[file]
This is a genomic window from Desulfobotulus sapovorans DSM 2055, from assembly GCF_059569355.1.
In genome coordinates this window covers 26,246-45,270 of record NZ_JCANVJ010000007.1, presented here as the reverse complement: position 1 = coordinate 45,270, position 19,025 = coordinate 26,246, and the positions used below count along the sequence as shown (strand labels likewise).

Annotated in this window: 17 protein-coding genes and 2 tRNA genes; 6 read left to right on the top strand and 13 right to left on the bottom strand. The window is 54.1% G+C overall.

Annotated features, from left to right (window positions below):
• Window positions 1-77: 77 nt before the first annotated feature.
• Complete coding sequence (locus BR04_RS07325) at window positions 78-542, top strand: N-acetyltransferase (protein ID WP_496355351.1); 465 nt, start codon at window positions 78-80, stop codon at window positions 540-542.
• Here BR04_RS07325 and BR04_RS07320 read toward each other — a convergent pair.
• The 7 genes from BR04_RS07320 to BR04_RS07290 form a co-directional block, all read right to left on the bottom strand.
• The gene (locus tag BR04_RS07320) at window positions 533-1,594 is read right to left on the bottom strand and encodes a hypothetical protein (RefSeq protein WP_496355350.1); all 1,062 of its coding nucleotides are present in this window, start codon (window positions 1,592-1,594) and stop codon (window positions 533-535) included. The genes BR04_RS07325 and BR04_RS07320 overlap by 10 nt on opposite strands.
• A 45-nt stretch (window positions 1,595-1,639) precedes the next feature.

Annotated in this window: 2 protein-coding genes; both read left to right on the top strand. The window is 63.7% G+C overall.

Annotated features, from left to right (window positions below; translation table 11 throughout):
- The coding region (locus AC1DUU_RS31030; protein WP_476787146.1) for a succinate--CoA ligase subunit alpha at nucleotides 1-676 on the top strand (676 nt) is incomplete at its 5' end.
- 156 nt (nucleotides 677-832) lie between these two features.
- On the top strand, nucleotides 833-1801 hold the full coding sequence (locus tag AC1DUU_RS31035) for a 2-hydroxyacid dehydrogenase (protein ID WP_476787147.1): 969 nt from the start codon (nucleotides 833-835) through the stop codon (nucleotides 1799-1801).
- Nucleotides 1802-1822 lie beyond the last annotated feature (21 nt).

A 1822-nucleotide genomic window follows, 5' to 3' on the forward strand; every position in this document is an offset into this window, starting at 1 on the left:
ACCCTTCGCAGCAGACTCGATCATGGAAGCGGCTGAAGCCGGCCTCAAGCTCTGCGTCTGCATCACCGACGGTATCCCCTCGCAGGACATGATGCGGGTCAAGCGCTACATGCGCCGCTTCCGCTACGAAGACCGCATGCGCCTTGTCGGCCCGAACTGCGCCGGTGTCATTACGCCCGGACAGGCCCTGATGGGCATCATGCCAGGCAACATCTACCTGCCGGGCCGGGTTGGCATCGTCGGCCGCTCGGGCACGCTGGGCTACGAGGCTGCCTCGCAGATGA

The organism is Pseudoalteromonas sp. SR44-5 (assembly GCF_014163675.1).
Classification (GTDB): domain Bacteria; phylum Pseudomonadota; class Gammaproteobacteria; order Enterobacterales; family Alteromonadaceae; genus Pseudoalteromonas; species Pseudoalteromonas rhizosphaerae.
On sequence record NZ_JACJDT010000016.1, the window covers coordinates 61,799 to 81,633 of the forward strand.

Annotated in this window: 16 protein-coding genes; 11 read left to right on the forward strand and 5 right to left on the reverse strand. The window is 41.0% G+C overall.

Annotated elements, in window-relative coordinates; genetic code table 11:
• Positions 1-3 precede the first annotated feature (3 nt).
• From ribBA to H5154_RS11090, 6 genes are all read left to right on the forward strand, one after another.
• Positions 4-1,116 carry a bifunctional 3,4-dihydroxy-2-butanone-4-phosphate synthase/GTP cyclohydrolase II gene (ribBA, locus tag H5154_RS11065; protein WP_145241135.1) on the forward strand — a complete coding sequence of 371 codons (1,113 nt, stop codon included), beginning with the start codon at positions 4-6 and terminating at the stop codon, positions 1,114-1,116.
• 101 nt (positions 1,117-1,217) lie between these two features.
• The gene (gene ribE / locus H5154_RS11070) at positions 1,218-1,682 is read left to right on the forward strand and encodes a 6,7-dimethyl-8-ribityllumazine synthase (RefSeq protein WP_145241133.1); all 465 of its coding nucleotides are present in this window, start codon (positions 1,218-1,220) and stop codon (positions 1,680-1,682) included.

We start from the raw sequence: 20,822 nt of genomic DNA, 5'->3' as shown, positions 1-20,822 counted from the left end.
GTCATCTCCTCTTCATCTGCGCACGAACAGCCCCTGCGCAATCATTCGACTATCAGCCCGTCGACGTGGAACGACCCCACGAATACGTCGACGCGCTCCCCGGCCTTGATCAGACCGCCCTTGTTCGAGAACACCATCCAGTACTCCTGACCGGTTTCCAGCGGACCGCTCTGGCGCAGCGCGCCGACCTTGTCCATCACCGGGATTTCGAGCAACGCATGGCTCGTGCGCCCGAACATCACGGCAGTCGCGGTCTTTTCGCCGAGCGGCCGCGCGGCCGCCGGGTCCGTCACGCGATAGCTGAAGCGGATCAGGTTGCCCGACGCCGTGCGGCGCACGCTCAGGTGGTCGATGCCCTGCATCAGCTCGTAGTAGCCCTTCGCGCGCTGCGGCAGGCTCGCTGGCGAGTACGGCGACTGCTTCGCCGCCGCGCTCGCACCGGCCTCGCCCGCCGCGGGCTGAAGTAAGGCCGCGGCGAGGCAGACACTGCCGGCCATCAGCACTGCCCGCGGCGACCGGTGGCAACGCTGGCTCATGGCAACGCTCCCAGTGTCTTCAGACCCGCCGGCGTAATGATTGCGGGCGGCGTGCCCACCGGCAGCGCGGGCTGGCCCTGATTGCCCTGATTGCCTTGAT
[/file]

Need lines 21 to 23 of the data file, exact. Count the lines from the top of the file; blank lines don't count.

On sequence record NZ_JACJDT010000016.1, the window covers coordinates 61,799 to 81,633 of the forward strand.

Annotated in this window: 16 protein-coding genes; 11 read left to right on the forward strand and 5 right to left on the reverse strand. The window is 41.0% G+C overall.

Annotated elements, in window-relative coordinates; genetic code table 11: